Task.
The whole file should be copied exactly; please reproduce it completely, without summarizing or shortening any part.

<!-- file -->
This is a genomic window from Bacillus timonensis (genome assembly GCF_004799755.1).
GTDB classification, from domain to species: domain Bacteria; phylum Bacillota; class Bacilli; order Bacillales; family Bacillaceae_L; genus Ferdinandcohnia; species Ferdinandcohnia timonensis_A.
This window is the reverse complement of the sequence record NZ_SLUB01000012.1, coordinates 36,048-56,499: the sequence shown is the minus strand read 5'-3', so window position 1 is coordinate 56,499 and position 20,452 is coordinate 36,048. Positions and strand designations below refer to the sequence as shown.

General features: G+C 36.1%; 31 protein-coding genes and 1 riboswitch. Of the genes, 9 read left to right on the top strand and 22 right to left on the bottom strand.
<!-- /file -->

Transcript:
This is a genomic window from Bacillus timonensis (genome assembly GCF_004799755.1).
GTDB classification, from domain to species: domain Bacteria; phylum Bacillota; class Bacilli; order Bacillales; family Bacillaceae_L; genus Ferdinandcohnia; species Ferdinandcohnia timonensis_A.
This window is the reverse complement of the sequence record NZ_SLUB01000012.1, coordinates 36,048-56,499: the sequence shown is the minus strand read 5'-3', so window position 1 is coordinate 56,499 and position 20,452 is coordinate 36,048. Positions and strand designations below refer to the sequence as shown.

General features: G+C 36.1%; 31 protein-coding genes and 1 riboswitch. Of the genes, 9 read left to right on the top strand and 22 right to left on the bottom strand.